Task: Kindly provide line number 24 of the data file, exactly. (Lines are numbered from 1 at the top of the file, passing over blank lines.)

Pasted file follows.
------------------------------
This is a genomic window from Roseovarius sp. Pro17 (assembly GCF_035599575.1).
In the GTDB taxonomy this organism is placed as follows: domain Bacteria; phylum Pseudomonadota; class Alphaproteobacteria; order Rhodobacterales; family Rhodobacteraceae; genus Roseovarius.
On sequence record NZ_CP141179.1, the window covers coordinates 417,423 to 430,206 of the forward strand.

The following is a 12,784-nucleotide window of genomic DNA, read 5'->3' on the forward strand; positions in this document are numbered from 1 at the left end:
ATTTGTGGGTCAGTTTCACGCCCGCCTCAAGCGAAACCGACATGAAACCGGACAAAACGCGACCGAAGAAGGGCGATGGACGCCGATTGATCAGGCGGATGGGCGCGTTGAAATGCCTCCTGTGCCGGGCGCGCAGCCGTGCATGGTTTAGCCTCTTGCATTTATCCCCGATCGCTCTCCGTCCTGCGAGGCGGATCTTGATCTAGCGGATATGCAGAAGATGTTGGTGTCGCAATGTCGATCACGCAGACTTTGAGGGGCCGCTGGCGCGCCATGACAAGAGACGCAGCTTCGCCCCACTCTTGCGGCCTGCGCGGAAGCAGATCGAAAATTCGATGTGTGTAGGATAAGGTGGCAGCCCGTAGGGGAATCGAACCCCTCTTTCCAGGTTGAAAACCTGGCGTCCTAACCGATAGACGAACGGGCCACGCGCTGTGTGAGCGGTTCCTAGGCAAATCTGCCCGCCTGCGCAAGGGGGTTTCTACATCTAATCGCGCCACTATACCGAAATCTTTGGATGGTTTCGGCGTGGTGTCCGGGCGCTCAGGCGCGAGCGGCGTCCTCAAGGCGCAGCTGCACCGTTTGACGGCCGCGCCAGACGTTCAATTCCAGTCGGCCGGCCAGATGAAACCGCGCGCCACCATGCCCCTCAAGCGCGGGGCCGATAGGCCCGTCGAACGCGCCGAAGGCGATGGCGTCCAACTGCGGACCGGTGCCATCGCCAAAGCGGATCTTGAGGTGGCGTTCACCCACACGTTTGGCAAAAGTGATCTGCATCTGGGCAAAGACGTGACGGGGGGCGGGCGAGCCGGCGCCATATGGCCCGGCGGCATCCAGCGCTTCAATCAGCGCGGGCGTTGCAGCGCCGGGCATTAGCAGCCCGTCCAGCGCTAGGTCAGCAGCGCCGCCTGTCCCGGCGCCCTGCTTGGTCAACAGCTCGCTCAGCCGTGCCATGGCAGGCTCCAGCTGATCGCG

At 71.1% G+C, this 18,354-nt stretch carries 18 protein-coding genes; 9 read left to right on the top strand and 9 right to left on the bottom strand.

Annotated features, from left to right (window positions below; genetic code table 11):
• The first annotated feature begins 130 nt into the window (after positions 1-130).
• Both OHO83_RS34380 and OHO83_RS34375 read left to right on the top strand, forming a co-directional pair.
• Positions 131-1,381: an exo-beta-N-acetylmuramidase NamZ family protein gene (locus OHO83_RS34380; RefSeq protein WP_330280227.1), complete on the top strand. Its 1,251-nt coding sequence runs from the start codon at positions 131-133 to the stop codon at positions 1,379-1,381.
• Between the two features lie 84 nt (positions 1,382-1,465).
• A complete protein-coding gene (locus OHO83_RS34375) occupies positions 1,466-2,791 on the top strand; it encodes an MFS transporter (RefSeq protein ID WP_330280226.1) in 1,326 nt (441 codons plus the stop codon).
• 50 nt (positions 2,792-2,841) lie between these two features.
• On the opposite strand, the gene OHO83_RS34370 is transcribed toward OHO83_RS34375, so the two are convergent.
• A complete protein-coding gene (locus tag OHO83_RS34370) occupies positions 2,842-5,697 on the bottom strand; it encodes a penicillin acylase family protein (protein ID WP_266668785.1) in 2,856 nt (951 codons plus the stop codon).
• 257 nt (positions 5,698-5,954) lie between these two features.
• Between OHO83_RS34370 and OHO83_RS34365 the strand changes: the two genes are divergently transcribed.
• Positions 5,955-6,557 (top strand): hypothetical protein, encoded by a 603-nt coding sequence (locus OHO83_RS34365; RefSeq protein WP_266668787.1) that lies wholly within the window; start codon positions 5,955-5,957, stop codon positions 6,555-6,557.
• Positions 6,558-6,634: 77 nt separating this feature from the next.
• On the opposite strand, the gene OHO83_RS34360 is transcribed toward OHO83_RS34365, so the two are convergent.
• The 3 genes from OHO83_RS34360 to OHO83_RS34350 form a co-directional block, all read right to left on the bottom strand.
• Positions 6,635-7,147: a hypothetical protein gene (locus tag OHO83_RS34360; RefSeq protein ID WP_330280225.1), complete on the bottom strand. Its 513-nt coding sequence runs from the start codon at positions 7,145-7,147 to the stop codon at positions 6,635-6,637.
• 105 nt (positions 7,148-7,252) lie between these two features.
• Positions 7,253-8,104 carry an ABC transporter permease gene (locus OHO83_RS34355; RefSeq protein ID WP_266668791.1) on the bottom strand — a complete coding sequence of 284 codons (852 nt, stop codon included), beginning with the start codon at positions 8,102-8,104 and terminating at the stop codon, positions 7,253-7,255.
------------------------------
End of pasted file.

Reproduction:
• Positions 7,253-8,104 carry an ABC transporter permease gene (locus OHO83_RS34355; RefSeq protein ID WP_266668791.1) on the bottom strand — a complete coding sequence of 284 codons (852 nt, stop codon included), beginning with the start codon at positions 8,102-8,104 and terminating at the stop codon, positions 7,253-7,255.